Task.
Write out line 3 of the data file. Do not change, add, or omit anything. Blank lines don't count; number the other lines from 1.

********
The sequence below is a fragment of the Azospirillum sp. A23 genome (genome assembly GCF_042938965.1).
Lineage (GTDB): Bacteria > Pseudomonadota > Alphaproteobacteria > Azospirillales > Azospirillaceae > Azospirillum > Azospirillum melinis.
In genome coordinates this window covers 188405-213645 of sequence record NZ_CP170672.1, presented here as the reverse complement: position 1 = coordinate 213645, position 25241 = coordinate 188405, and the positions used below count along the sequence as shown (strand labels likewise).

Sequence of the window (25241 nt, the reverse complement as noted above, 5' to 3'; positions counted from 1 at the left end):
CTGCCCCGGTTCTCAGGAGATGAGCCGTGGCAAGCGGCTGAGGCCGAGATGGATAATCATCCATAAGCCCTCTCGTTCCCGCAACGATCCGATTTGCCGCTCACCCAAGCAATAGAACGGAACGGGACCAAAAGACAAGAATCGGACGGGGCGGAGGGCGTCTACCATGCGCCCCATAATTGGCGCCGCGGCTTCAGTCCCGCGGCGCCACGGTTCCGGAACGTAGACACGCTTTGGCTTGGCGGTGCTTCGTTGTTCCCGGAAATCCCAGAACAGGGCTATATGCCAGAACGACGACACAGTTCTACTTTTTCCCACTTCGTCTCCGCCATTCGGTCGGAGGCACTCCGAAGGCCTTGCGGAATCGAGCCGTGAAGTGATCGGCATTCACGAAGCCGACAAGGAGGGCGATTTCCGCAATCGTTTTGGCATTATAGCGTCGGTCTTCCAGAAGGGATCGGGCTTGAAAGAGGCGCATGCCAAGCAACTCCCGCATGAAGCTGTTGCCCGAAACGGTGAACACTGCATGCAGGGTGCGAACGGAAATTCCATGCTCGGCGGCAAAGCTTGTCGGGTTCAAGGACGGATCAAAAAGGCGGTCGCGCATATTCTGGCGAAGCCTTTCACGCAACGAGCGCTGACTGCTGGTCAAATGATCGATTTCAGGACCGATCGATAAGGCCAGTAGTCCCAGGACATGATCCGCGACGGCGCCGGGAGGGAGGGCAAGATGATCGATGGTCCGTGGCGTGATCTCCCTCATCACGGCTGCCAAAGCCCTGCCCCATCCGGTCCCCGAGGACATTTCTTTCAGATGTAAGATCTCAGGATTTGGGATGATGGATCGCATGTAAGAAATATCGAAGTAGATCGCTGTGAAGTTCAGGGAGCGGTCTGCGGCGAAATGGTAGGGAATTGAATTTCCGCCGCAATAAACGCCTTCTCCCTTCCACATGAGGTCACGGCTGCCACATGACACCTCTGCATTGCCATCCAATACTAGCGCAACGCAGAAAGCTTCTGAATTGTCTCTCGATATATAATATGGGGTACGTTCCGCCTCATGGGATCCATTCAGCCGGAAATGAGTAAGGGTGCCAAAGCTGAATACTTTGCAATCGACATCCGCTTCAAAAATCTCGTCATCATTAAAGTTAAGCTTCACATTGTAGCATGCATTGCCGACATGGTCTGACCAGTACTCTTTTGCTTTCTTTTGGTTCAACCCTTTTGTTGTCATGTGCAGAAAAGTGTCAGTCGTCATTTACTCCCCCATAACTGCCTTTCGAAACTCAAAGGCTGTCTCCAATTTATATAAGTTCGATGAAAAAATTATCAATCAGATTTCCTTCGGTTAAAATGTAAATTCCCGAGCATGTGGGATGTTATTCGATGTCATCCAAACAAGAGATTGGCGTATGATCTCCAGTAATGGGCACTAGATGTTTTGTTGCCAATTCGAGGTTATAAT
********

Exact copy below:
In genome coordinates this window covers 188405-213645 of sequence record NZ_CP170672.1, presented here as the reverse complement: position 1 = coordinate 213645, position 25241 = coordinate 188405, and the positions used below count along the sequence as shown (strand labels likewise).